The new paperwork was the talk of the GP community this week, and it didn’t go unnoticed by the Health Minister.
Health Minister Mark Butler has moved to “streamline” consent requirements for telehealth bulk billing after an outpouring of GP anger.
While the announcement hasn’t officially been made at time of writing, the RACGP has been told by Mr Butler’s office to share a statement with members.
“I have asked my department to provide options to address concerns about the assignment of benefit for Medicare bulk billed claims, including legislative amendments,” the statement reads.
“My department has advised me that until these changes are made, there are no plans to pursue any broad punitive actions on this issue unless it relates to fraudulent claims against Medicare.”
It follows a week of outrage after Services Australia confirmed that recording a patient’s verbal consent to be bulk billed in consult notes would no longer be allowed.
While verbal consent is still an option, doctors now have to fill out an additional form and send that to the patient before claiming any rebates.
There is no easier option, either.
The other two kosher methods for obtaining patient consent to be bulk billed are getting them to reply to an email explicitly stating that they consent to be bulk billed for the service or physically sending them a form to sign and return via snail mail.
Collecting a patient’s written consent to bulk bill has been a longstanding – if somewhat obscure – requirement under subsection 20B paragraph 3c of the Health Insurance Act 1973.
“Somebody said to me ‘this is only something that’s really small, why has it upset everybody so much?’” RACGP president Dr Nicole Higgins said.
“And [it’s because] this goes to the core of what we do, and it reflects the lack of communication … a lack of respect and a complete disruption to how we all work.”
It also came at a time, Dr Higgins told The Medical Republic, when GPs were already feeling demoralised.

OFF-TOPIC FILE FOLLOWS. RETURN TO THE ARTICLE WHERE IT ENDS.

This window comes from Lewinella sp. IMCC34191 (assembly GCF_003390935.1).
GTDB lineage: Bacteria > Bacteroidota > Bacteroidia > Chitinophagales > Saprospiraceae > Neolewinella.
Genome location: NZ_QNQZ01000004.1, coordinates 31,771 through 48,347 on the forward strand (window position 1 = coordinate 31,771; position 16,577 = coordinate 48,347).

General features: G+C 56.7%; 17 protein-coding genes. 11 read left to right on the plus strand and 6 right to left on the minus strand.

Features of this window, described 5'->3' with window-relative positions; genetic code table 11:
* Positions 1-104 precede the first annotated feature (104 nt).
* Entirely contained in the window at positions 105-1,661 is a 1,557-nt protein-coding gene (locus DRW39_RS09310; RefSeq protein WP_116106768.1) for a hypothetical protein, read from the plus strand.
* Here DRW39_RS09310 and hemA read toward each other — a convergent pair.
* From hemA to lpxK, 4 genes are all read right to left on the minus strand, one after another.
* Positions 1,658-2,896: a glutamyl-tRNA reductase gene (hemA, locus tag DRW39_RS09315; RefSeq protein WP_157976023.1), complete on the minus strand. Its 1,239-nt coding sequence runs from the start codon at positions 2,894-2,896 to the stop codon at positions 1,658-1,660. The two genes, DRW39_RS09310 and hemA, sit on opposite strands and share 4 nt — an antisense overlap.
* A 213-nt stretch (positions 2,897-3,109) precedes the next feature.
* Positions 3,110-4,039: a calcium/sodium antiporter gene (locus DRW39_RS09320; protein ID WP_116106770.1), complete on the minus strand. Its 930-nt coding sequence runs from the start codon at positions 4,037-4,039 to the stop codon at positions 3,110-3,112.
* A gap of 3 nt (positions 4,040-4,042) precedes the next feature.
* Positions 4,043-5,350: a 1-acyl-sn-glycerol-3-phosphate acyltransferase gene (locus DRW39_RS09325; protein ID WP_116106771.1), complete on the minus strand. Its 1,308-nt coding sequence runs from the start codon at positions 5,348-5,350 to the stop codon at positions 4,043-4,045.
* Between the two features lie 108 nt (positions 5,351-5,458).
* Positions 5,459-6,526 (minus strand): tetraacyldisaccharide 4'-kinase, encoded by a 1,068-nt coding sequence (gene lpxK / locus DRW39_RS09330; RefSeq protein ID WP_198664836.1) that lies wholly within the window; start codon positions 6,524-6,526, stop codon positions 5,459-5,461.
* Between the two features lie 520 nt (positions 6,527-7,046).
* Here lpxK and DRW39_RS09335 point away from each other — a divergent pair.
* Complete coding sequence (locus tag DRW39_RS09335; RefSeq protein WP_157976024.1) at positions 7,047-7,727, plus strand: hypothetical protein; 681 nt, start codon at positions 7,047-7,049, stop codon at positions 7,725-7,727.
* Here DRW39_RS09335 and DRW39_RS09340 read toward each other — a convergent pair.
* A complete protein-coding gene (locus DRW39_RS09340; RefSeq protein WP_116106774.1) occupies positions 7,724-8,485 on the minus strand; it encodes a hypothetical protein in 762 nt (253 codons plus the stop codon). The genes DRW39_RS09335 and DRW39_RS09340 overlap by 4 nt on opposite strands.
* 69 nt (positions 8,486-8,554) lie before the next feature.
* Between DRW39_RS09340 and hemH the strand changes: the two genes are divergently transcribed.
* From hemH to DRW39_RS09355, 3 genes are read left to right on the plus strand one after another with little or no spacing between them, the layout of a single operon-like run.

“It doesn’t reflect or respect the changes that we’ve all made to adapt during covid,” she said.
It would certainly be a shame for the government, she said, for GPs to be discouraged from bulk billing telehealth appointments just as MyMedicare is rolled out, given one of the chief lures of the scheme is that patients can access longer telehealth rebates that come with a triple bulk-bill incentive.
Taking the secret fourth option of never recording the patient’s consent to be bulk billed runs the risk of Medicare demanding those rebates be paid back, based on a lack of evidence that the service actually happened or happened as described by the practitioner.
“The Act is quite prescriptive,” AMA vice president Dr Danielle McMullen told TMR.
“[It explicitly states that] for bulk billing to occur – so for the payment to be made directly to the doctor – that there needs to be explicit consent from the patient on a prescribed form.”
Because this is the way it’s laid out in the legislation, it will take a legislative amendment passing parliament to change it, so there probably won’t be a permanent fix to the issue until early next year.
Dr McMullen confirmed that she had spoken directly with Mr Butler and Department of Health and Aged Care representatives throughout the week and that work was under way to find both short- and long-term solutions.
“There is work in the department to see whether they can modify the [verbal consent] form and modify the interim process,” she said.
“And then you have the legislative change – we want to make sure we get it right, so that won’t happen overnight.
“But there is a strong commitment to make that happen as quickly as possible and with the input of doctors to make sure that it fits with our workflow.”
Dr McMullen said work was already under way with software vendors to find ways to streamline the process of filling in the verbal consent form.
The AMA also reported that DoHAC had agreed not to conduct any retrospective compliance on bulk billing consent as it relates to telehealth.
“We’ve got to make sure that we’ve got solutions going forward that really balance the need for compliance and oversight of Medicare spend but that also works with workflow and isn’t bureaucratic red tape,” Dr McMullen said.